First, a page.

BASEY, Samar, Philippines – Last week at the height of monster howler Yolanda, the heavy rain suddenly stopped and the wind died down in this fishing town facing the Pacific Ocean.
In the eerie stillness, townsfolk saw the sea recede by about half a kilometer, living fish flopping on the seabed. There was an explosive boom, and then they saw a wall of water about 10 feet high, like a dark storm cloud, roaring toward shore.
The first powerful wave crashed into the fishing village, followed by three more, washing away people, houses, the town auditorium and plaza. As of yesterday, local officials reported that the confirmed death toll in the town stood at 190, with at least 39 missing.
Basey residents believe they were hit by a tsunami rather than a storm surge, which devastated Tacloban City when Yolanda
battered the Visayas last week with wind speeds up to 315 kilometers per hour. There was no tsunami warning for Yolanda.
Townsfolk lament that Basey is not even on the map of disaster relief officials.
Edgar dela Cruz, 45, of Barangay Mercado, recounted to
The STAR the sight of what looked like a tsunami. During the strange lull in the typhoon, he went out of his house. Jinamok Island was a kilometer across the sea from his village, he said. The sea receded about halfway to the island.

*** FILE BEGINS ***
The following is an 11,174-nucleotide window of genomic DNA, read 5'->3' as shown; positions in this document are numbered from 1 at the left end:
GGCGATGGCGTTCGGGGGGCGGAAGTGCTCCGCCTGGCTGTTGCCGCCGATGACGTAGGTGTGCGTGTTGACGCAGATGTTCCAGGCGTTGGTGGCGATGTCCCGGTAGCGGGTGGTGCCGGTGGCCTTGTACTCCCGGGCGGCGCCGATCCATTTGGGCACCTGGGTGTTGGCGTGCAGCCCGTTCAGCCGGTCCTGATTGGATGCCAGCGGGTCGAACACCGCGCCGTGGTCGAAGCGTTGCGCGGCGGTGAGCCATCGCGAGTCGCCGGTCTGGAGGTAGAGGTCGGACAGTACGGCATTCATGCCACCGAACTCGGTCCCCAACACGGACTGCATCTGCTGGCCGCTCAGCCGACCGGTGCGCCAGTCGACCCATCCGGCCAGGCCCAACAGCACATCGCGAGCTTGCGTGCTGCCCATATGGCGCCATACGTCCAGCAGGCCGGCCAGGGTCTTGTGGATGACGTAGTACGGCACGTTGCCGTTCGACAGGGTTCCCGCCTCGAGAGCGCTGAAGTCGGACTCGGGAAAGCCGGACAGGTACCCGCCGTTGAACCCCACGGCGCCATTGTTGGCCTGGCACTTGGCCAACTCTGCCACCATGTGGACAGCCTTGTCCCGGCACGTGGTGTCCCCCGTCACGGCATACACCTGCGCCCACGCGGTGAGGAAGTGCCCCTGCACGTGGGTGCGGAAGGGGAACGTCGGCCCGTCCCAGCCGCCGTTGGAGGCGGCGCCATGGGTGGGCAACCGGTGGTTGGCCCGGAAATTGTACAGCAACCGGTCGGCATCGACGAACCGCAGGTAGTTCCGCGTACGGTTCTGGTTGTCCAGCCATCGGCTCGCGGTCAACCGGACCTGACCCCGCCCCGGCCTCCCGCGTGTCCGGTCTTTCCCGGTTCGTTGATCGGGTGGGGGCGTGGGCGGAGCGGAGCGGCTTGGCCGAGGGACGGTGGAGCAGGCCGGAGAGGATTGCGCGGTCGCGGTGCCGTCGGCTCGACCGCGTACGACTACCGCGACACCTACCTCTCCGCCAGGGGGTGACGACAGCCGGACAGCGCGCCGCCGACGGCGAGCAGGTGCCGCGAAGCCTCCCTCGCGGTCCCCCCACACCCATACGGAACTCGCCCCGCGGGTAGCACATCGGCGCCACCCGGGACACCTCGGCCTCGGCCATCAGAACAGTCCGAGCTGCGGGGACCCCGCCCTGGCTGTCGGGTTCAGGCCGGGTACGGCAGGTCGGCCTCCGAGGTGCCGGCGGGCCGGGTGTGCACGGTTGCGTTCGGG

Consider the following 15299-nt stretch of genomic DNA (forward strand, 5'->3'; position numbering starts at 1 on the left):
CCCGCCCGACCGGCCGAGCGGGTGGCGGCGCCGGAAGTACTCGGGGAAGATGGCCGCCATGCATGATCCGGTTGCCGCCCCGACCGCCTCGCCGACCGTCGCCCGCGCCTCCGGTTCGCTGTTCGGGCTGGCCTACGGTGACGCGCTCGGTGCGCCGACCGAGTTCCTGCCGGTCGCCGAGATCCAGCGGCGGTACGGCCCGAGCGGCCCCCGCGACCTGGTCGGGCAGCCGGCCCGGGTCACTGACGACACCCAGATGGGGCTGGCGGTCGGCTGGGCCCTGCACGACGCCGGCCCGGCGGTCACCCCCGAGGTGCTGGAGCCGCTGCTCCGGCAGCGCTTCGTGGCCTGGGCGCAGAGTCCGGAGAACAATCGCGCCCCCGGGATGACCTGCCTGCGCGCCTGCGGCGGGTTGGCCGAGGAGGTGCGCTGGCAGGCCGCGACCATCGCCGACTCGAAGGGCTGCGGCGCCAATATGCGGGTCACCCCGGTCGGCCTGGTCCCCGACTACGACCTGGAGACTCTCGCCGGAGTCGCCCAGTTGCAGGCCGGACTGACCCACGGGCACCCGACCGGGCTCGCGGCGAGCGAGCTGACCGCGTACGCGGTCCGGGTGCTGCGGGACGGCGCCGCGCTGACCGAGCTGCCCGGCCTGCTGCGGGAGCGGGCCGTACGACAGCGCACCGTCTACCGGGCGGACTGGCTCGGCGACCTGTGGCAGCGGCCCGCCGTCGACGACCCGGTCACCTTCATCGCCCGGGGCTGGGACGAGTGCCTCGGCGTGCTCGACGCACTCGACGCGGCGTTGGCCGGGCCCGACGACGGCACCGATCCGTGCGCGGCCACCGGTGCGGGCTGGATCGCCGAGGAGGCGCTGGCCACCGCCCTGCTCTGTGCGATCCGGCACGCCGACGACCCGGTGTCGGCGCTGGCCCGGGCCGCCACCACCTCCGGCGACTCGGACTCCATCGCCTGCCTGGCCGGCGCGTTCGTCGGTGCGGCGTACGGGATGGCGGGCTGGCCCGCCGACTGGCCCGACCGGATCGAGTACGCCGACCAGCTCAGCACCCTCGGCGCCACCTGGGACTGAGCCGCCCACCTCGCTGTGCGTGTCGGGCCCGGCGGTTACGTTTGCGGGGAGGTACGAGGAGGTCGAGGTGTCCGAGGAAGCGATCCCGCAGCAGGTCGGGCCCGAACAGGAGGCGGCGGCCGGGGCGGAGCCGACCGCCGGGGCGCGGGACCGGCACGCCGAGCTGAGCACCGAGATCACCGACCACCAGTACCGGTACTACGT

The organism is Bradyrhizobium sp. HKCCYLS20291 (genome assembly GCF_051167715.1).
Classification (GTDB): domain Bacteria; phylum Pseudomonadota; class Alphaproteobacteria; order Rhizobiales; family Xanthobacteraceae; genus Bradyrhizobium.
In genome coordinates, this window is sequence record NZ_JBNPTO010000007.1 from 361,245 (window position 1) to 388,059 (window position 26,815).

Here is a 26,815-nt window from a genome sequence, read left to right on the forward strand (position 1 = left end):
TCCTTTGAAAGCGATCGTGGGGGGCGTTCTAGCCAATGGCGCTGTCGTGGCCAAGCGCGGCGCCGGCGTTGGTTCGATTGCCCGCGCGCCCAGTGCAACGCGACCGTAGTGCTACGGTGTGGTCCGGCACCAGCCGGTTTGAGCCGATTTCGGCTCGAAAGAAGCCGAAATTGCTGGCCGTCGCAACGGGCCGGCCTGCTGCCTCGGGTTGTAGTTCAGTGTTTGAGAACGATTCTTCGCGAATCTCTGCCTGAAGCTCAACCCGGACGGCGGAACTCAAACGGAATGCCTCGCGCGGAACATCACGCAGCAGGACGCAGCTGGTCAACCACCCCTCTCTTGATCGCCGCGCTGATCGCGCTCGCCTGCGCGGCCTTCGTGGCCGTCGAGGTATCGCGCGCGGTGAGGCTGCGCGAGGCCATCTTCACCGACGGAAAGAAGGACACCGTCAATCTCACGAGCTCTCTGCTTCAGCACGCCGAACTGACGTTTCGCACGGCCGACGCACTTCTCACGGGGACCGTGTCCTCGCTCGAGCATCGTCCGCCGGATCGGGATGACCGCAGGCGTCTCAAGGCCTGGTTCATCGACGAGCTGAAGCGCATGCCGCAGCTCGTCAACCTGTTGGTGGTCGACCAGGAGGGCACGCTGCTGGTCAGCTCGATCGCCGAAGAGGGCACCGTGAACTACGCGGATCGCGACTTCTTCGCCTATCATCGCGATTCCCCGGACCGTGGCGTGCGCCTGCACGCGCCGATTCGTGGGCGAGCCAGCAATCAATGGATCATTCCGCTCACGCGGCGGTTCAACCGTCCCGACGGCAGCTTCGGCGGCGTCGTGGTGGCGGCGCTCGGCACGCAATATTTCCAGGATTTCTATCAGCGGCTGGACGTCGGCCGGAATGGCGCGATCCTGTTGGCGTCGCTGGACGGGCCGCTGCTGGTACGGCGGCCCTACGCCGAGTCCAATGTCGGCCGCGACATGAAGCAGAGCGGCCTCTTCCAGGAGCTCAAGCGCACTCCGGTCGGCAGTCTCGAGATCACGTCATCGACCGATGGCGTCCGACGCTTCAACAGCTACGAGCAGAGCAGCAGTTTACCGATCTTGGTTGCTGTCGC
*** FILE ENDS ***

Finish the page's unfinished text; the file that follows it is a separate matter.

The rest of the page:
“There was a kind of low black cloud moving toward us,” Dela Cruz said. “We heard a loud boom, like an explosion. And then we saw the giant waves… four giant waves… it was horrible.”
Their house was destroyed. He said he and his family escaped “with only the clothes on our back.”
Councilor Mansueto Delovino, a former mayor of Basey, said many others told similar stories of the apparent tsunami.
“The destruction was caused not so much by the wind but by the wave,” said Delovino, whose two-story house near the beach and town plaza was also destroyed.
Councilor Honesto Zeta said Basey was in dire need of help and relief assistance.
Mayor Egmidio “Junji” Ponferrada said that of the town’s 51 barangays, 19 were severely affected by the typhoon and more than 7,000 households need immediate relief assistance.
He said the first relief aid from the national government arrived only yesterday morning, when the Department of Social Welfare and
Development (DSWD) distributed about 4,880 food packs.
“It was not enough,” Ponferrada said.
Zeta’s daughter Hazel Zeta-Dy Tioco, a multinational pharmaceutical executive, is one of the Basey natives living in Manila who are lobbying for aid to be immediately sent to the town, pointing out that Basey has suffered as much as Tacloban City in Leyte.
“Basey is not even in the crisis map drawn up by the NDRRMC to identify priority areas for relief goods,” Dy Tioco said, referring to the National Disaster Risk Reduction and Management Council.
Dy Tioco has purchased basic necessities and asked friends and relatives in Manila to donate relief goods through The Philippine Star’s humanitarian arm, Operation Damayan. The STAR team arrived in Basey yesterday.